Ed also financed the WFVZ’s acquisition of more than 40 sizeable private egg and nest collections, including those of Nelson Hoy and J. Warren Jacobs in Pennsylvania; Robert D. Etchecopar of France; and George Brem, Nelson Carpenter, Fred Truesdale, and Col. L. R. Wolfe of California. Additional egg and nest collections were donated or given as permanent loans by nearly 20 institutions, including Louisiana State University, the Los Angeles County Museum of Natural History, the San Diego Natural History Museum, and the Santa Barbara Museum of Natural History. Most of the materials donated dated from the mid-1800s to World War II.            

Ed and associates  
Ed Harrison, Willson C. Hanna, and Jean Delacour in 1960                                                          

The Western Foundation of Vertebrate Zoology Today

In 1992, WFVZ employees René Corado and Clark “Sam” Sumida moved 600 cabinets full of bird eggs, nests, and study skins to the present location of the Foundation about one hour north of Los Angeles, in Camarillo, California (without breaking any eggs!).

From 1995 to 2007, the WFVZ acquired additional egg and nest collections from James Calder, Elliott McClure, the Kern County Natural History Museum, and the Bower Museum in California (the H. A. Arden collection); and from the Philadelphia Academy of Natural Sciences and the Bowman Hills Wildflower Preserve in Pennsylvania (the C. Platt collection). 

In 2002, Dr. Linnea Hall began as a Director of the Museum. Her emphasis has been on adding cabinets; digitizing bird, egg, and nest records; correcting errors in the records of the WFVZ; and expanding educational opportunities. In 2008, she and the Board secured funding to construct a classroom, and in 2012 she and the WFVZ received a 3-year grant from the National Science Foundation to digitize more than 100,000 songbird egg records, photograph 83,000 egg sets, and georeference 75,000 records. In addition to working with the collections, she has added tours, classes, and a membership base to the Foundation, so that more than 2000 people now visit the collections each year. She also has started local ornithology research projects, monitoring birds on the Channel Islands, the Santa Monica Mountains, and the Santa Clara River.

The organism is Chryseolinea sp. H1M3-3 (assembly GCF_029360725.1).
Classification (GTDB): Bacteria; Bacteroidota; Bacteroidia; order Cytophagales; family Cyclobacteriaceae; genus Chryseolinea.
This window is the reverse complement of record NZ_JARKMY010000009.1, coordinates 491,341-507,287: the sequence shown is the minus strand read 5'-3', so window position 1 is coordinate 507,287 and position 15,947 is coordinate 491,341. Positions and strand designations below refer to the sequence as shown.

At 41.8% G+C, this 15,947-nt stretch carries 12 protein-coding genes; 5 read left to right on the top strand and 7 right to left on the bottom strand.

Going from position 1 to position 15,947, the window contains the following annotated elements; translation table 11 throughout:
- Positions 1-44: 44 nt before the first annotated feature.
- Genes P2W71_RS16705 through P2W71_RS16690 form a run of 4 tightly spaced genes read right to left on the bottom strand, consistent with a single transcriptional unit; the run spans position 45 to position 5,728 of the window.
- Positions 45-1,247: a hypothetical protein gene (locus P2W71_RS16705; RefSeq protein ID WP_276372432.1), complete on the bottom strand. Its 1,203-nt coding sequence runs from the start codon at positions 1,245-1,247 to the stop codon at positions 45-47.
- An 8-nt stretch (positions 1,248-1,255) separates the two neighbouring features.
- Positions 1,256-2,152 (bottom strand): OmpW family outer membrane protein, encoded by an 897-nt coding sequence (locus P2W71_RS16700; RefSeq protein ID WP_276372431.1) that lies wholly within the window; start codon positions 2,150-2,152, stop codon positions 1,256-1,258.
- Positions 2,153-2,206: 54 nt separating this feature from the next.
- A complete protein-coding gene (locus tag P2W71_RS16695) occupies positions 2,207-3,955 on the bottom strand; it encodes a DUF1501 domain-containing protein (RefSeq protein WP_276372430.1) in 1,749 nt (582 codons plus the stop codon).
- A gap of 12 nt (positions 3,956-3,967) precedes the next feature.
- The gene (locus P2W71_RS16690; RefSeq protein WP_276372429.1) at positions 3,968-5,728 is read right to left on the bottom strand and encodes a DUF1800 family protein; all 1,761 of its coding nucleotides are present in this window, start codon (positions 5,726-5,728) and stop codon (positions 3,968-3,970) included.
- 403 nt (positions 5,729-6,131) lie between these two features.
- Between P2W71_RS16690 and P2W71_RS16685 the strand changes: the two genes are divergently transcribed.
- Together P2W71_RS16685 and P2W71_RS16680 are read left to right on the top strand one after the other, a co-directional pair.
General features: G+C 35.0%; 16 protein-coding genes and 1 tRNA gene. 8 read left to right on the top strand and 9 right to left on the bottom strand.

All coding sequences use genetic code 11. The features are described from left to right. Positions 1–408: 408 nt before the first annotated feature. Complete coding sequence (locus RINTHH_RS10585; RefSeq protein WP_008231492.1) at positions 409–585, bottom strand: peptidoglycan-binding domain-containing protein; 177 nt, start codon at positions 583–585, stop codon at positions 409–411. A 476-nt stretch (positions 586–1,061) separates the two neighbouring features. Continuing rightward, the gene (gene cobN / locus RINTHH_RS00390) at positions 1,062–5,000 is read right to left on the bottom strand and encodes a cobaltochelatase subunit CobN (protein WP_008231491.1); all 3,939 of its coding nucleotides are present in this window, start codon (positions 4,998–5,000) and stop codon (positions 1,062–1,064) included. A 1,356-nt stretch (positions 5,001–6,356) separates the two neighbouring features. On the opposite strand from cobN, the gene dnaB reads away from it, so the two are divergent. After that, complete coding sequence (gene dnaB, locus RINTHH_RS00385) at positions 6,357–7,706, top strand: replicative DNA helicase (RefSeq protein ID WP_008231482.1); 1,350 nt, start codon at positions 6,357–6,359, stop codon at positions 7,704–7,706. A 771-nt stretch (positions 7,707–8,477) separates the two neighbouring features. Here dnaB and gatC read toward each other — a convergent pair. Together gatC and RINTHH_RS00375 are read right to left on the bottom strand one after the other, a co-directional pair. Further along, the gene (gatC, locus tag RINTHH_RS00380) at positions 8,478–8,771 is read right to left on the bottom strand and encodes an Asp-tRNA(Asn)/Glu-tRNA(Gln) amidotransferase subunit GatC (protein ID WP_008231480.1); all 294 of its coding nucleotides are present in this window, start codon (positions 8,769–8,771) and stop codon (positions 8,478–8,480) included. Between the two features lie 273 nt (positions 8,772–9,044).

To date, more than 400 different collections have been incorporated into the holdings of the WFVZ. Thus, the collections of the WFVZ today include more than 250,000 sets of eggs with data, 18,000 nests, and 56,000 bird study skins. The nest collection is the largest collection of its kind in the world, and the egg collection also is one of the largest collections in the world, joined by the British Museum of Natural History. The holdings of the WFVZ also include a “broken egg” collection containing thousands of eggs, with data, that can be used for analyses requiring the destruction of eggshells, and a “no data” egg and nest collection containing thousands of specimens that can be used for display and teaching purposes.

wfvz collection2  wfvz collection3


Purcell, R., Hall, L.S., and Corado, R. 2008. Egg & Nest. The Belknap Press of Harvard University Press. pp. 21-27

Kiff, L.F.1994. A History of the Western Foundation of Vertebrate Zoology 1956-1994. In Davis JR, William. E. and Jackson, Jerome E.,Contributions to The History of North American Ornithology  (Vol II, pp. 183). Cambride, MA: Nuttall Ornithological Club.